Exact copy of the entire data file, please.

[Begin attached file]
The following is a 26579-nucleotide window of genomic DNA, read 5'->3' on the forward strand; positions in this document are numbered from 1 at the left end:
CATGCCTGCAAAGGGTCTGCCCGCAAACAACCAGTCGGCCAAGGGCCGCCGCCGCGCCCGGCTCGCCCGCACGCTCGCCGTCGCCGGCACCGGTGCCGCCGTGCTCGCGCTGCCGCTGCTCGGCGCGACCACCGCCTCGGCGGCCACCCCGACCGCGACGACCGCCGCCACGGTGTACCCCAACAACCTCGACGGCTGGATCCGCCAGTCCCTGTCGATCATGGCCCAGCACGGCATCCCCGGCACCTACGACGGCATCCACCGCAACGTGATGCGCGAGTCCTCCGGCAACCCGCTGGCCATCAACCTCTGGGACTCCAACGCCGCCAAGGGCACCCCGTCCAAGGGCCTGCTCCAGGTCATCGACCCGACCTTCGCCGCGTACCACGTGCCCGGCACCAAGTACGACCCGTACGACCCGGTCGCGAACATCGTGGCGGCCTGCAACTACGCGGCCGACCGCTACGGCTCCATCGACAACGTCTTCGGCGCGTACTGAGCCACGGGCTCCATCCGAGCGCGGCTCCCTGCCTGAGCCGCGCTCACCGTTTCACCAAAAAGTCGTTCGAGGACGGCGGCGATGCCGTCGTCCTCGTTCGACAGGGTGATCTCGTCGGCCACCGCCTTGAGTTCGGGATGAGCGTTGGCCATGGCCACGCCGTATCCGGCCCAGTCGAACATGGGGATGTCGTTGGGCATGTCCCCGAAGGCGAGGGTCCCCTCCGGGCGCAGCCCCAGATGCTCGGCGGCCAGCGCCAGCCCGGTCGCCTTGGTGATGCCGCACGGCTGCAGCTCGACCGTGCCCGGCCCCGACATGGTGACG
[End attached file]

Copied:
The following is a 26579-nucleotide window of genomic DNA, read 5'->3' on the forward strand; positions in this document are numbered from 1 at the left end:
CATGCCTGCAAAGGGTCTGCCCGCAAACAACCAGTCGGCCAAGGGCCGCCGCCGCGCCCGGCTCGCCCGCACGCTCGCCGTCGCCGGCACCGGTGCCGCCGTGCTCGCGCTGCCGCTGCTCGGCGCGACCACCGCCTCGGCGGCCACCCCGACCGCGACGACCGCCGCCACGGTGTACCCCAACAACCTCGACGGCTGGATCCGCCAGTCCCTGTCGATCATGGCCCAGCACGGCATCCCCGGCACCTACGACGGCATCCACCGCAACGTGATGCGCGAGTCCTCCGGCAACCCGCTGGCCATCAACCTCTGGGACTCCAACGCCGCCAAGGGCACCCCGTCCAAGGGCCTGCTCCAGGTCATCGACCCGACCTTCGCCGCGTACCACGTGCCCGGCACCAAGTACGACCCGTACGACCCGGTCGCGAACATCGTGGCGGCCTGCAACTACGCGGCCGACCGCTACGGCTCCATCGACAACGTCTTCGGCGCGTACTGAGCCACGGGCTCCATCCGAGCGCGGCTCCCTGCCTGAGCCGCGCTCACCGTTTCACCAAAAAGTCGTTCGAGGACGGCGGCGATGCCGTCGTCCTCGTTCGACAGGGTGATCTCGTCGGCCACCGCCTTGAGTTCGGGATGAGCGTTGGCCATGGCCACGCCGTATCCGGCCCAGTCGAACATGGGGATGTCGTTGGGCATGTCCCCGAAGGCGAGGGTCCCCTCCGGGCGCAGCCCCAGATGCTCGGCGGCCAGCGCCAGCCCGGTCGCCTTGGTGATGCCGCACGGCTGCAGCTCGACCGTGCCCGGCCCCGACATGGTGACG